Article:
The last 24 hours for the Nationals have been hectic, to say the least. But they are just the latest episodes in what has been a chaotic and unprecedented start to the second half for the fading ballclub.
With a COVID-19 outbreak, trade rumors swirling, bad weather approaching and a doubleheader to play, what message did manager Davey Martinez deliver to his players this morning as they arrived at Citizens Bank Park, still unsure what the roster would look like or if they were even going to play?
"The message is clear. ... We gotta stay focused on the here and now. Be where your feet are," Martinez said during his pregame Zoom session with reporters.
That's exactly what they were able to do in a 3-1 win over the Phillies in the first game of today's doubleheader in Philadelphia.
Max Scherzer, making his 197th (including the postseason) and presumably last start in a Nationals uniform, led the way as he has done throughout his seven seasons in Washington. Even with all of the uncertainty.
"I asked (general manager Mike Rizzo) last night, 'Am I pitching?' and he said, 'Yes,' so I said I wanted to pitch the first game and let's go," Scherzer said after the game when asked if starting today was always the plan. "That's all I can do, for me, is just go out there, last night get my rest and prepare for a start at noon. That's it."
Relying on his ability to use multiple pitches, Scherzer completed six innings of one-run ball with three hits, three walks, five strikeouts, a home run and a hit batter on 88 pitches, including 56 strikes. In typical fashion, he was also able to ignore all of the possible distractions to get the job done.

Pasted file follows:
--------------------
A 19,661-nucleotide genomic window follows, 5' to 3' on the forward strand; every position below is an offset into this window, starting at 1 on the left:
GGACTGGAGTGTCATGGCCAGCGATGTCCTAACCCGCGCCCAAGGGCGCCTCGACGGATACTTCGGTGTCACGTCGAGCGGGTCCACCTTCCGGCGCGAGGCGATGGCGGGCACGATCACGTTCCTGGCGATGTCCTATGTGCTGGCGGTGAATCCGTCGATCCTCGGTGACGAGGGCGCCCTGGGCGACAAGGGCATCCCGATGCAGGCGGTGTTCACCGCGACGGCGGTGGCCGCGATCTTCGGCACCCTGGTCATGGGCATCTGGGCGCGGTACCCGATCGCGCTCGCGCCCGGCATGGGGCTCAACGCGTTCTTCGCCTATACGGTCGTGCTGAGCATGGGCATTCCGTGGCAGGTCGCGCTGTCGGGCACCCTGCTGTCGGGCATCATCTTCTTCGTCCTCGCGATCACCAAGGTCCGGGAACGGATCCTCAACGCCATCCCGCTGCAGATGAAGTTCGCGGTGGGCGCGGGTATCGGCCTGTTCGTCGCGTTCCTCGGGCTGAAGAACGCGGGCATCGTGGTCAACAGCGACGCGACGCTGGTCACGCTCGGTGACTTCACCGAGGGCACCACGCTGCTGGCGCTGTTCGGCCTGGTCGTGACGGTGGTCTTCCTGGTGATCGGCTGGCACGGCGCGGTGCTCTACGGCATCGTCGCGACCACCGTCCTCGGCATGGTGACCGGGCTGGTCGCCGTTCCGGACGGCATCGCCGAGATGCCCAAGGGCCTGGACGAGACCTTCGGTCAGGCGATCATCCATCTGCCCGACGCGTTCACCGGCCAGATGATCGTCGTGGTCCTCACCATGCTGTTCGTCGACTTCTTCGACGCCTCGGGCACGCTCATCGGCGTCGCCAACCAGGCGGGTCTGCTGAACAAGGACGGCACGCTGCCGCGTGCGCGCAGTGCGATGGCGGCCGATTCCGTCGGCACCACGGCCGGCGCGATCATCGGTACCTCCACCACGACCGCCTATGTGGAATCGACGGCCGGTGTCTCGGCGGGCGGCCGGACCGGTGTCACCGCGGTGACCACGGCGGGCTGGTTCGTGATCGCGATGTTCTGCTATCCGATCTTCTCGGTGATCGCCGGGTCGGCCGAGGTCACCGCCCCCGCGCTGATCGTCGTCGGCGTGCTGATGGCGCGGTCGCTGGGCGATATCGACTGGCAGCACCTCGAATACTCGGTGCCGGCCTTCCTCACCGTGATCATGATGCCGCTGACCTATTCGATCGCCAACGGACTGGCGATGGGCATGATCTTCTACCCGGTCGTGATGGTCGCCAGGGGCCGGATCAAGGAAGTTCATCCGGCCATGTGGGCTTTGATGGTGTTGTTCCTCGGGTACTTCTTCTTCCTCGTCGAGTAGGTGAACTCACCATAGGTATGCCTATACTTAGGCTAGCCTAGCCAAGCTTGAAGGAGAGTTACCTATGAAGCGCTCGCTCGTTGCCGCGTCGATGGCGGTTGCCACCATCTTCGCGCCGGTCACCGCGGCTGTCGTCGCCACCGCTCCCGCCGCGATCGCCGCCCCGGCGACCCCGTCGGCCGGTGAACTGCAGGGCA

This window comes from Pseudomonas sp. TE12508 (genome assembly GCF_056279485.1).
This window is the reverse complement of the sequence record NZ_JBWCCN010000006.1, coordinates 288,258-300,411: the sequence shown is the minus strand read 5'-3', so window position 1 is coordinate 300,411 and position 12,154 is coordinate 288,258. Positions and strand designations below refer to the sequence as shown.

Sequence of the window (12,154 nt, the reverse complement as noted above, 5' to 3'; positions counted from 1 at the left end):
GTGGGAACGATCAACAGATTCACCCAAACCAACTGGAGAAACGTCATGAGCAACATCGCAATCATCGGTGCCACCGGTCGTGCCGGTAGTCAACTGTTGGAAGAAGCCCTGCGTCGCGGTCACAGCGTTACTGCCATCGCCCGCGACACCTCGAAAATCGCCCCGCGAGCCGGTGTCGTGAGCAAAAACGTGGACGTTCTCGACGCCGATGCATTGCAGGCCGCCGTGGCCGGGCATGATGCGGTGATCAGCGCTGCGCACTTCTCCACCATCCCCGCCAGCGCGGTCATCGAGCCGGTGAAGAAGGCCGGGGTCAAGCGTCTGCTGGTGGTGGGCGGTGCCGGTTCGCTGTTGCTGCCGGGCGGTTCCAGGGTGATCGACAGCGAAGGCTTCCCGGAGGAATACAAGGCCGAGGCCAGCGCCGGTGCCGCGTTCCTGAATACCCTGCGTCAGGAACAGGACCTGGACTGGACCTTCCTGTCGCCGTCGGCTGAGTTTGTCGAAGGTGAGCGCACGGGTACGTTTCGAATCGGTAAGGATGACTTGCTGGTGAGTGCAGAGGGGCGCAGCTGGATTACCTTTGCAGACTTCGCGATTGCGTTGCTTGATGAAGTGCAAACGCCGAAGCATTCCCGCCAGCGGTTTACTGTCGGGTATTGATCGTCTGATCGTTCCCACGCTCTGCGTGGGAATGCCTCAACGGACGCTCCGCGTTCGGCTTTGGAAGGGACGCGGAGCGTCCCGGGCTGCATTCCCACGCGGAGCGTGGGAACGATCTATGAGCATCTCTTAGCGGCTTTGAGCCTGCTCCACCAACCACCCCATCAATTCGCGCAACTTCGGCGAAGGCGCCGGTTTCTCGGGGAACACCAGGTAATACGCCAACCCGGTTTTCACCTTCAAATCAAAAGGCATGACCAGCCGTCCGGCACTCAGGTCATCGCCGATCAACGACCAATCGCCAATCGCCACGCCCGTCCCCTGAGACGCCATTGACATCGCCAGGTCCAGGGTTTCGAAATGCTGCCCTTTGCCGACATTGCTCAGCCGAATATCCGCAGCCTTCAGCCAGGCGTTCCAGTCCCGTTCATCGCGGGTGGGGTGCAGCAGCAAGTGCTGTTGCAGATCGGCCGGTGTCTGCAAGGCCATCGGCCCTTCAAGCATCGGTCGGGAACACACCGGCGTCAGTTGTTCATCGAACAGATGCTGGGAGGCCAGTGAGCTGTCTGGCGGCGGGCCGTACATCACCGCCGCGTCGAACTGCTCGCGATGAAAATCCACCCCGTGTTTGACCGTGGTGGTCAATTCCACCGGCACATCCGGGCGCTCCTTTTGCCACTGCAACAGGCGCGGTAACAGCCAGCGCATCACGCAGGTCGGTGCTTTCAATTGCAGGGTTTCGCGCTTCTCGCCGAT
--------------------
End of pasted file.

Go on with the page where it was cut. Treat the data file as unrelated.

"This is new to me," Scherzer said. "I've only been traded in the offseason. I've never had to deal with this during the season. So for me, just put the blinders up, go out there, pitch, compete and have fun with your teammates. That's all I can do."
It could be a fitting end to his Nationals career for Scherzer, who was seen giving hugs and high fives to his coaches and teammates in the dugout after the sixth inning. If this is it for him, his final totals over nearly seven seasons with the Nationals could be a 92-47 record with a 2.80 ERA, 0.962 WHIP and 1,610 strikeouts in 1,229 innings over 188 starts.
The only blemish on his line today was a solo home run by J.T. Realmuto leading off the bottom of the fourth inning that just barely stayed fair and cleared the fence. Realmuto is now just 5-for-49 with two home runs against Scherzer.
Scherzer was made the pitcher of record thanks to Yan Gomes' two-run home run in the top of the seventh inning. The go-ahead swing was set up by Gerardo Parra's leadoff double, which was assisted by some overaggressive defense by Phillies center fielder OdÃºbel Herrera. Gomes, making his return off the 10-day injured list, finished the day with two-hit, two-RBI day.
"For him to just pop back out, doesn't even go on a rehab assignment, just, 'Hey, we're gonna go in and face Zack Wheeler,' " Scherzer said of Gomes. "And sure enough, he hits a two-run shot, something that I love. I always joke with the guys that solo shots don't beat you, and sure enough, he hits a two-run shot to win the game. That's the stuff that I love, you know, joke around with the guys. And today it actually came true. And that's the fun stuff, throwing to Yan and watching him go out there and win a ballgame like that with his bat. And he did a great job behind the plate, too. How he wanted to pitch and sequence, it was a fun day today."